Dr WOODRUFF - Three and fifty for this financial year.
Mr WHITE - For 2021-22 - that is social housing.
Dr WOODRUFF - You don't know at the moment which of those are public and which of those are community housing?
Mr WHITE - I will have to get that information to you for that. I don't have the projects listed in front of me.
Dr WOODRUFF - Could I take that on notice?
Mr FERGUSON - We have funded programs where we describe the delivery of houses out to June 2023 and then beyond 2023. I think the record is really clear on those. You are asking for an annualised version of that?
Dr WOODRUFF - Yes please.
Mr FERGUSON - I will happily take it on notice, and we will all have the benefit of seeing it together with a breakdown, if we can. I will ask the department. There may be a margin of error given there will be financial year issues, but we will break it down by public and community.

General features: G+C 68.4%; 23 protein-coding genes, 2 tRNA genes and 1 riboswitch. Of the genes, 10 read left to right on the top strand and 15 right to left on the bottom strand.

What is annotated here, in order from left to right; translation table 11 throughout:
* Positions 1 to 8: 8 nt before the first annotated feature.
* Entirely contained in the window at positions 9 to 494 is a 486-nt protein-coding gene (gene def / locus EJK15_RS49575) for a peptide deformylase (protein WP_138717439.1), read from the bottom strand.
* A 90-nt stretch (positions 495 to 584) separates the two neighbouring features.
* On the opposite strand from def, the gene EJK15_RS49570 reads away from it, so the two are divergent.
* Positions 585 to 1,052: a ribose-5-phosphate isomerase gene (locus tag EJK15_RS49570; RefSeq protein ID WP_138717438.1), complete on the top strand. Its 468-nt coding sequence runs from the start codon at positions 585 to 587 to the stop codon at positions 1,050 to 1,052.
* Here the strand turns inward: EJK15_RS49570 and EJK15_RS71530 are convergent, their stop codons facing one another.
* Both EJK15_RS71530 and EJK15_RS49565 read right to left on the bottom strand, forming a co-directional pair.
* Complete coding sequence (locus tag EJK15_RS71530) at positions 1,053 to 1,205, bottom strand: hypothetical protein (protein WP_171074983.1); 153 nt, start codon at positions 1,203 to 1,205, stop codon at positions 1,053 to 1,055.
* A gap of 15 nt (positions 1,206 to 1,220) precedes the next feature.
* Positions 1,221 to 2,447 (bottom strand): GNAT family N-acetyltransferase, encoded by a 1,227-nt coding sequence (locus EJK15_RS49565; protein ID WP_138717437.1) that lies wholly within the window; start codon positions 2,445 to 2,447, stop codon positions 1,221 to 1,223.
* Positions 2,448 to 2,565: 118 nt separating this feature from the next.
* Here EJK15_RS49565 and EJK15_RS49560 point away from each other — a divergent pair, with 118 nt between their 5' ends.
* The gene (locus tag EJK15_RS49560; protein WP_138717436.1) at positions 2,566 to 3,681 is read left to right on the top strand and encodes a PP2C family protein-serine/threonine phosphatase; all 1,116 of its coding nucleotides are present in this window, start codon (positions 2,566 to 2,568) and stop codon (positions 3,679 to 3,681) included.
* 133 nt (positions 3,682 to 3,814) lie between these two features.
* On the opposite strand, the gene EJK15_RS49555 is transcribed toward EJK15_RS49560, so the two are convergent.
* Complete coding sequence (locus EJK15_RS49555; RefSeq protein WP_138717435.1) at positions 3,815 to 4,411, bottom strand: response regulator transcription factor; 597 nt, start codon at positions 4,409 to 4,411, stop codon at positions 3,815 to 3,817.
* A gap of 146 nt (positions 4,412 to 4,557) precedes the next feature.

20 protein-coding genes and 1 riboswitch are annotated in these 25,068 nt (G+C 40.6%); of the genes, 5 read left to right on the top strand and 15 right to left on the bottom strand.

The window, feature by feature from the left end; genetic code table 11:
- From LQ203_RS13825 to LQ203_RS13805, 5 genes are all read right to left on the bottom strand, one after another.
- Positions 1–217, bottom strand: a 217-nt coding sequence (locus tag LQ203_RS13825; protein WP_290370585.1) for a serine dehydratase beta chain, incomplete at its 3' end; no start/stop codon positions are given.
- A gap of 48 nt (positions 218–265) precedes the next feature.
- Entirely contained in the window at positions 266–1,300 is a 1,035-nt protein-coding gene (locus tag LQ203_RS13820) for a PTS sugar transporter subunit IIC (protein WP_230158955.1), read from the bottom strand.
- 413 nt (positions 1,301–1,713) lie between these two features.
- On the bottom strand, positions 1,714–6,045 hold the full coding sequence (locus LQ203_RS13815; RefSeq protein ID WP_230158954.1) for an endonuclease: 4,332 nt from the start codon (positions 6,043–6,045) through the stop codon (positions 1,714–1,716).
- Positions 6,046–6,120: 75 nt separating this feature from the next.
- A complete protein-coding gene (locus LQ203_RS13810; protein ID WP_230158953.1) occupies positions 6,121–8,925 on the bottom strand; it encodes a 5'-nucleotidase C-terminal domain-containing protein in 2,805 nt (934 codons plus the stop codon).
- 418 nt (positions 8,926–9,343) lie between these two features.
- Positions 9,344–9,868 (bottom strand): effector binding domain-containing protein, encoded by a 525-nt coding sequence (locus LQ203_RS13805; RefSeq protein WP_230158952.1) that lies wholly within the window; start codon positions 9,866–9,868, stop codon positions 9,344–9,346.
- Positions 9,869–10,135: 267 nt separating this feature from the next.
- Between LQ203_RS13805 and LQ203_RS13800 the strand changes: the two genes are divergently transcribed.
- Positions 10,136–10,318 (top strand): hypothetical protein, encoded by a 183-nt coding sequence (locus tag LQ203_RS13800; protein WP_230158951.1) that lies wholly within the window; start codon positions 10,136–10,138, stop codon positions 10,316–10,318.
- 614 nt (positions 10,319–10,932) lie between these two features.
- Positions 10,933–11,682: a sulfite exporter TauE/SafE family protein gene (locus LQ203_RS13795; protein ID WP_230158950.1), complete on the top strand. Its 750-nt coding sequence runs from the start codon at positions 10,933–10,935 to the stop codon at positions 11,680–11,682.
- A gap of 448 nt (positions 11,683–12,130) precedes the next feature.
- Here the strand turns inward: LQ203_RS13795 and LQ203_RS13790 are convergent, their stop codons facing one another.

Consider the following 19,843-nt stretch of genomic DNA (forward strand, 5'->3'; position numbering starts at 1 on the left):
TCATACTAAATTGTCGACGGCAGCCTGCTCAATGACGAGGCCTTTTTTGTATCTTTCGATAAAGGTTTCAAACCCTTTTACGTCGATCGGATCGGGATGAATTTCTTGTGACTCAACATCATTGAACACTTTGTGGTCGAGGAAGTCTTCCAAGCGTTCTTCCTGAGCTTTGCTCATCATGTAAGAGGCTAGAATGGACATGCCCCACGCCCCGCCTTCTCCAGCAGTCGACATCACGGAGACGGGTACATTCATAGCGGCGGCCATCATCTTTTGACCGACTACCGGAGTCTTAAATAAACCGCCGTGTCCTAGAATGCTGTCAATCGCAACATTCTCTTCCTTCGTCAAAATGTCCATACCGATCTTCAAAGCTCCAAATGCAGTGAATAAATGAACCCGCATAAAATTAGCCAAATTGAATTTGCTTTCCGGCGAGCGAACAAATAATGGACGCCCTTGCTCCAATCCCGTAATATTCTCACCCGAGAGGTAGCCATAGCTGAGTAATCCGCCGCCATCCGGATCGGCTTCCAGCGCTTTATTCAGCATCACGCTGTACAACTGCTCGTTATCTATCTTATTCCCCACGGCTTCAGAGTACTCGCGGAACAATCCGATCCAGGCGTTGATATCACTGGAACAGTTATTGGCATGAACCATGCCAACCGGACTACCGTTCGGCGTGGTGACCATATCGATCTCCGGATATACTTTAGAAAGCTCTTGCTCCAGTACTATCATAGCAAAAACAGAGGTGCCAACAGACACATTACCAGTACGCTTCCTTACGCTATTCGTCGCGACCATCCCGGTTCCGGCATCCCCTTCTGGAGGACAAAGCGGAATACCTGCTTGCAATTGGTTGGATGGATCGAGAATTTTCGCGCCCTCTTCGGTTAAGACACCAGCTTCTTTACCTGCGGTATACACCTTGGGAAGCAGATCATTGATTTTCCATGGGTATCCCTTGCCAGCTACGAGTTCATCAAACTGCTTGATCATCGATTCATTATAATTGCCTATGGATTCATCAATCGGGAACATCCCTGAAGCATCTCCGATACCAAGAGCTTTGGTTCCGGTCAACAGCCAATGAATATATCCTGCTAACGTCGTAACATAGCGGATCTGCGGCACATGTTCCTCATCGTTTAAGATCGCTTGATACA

Dr WOODRUFF - Minister, are you able to state the number of homes that have been sold through programs such as Homeshare and Streets Ahead in financial year 2020-21, 2019 20 and 2018-19? For the last three years.
Mr FERGUSON - Can you provide that earlier question in writing through the committee secretary?
The number of properties that have been sold through Homeshare and Streets Ahead, by financial year, are as follows: in 2018-19 - six properties were sold through Homeshare and 21 properties were sold through Streets Ahead, with a total of 27; in 2019-20 - five properties were sold in Homeshare, and 14 were sold in Streets Ahead, with a total of 19 properties; in 2020-21, three homes were sold in Homeshare and 26 properties were sold in Streets Ahead, with a total of 29 properties. I am advised these included dwellings owned by the Director of Housing and sold under these programs. There are additional dwellings sold on the open market which can qualify for both those things, can't they?
Mr WHITE - Yes, they have sold.
Mr FERGUSON - Why don't we grab those too?
Mr WHITE - I can give you those numbers as well.
Mr FERGUSON - I have provided you with publicly-owned properties that have been divested through those two programs. Would you like non-Director of Housing properties that have qualified for those programs?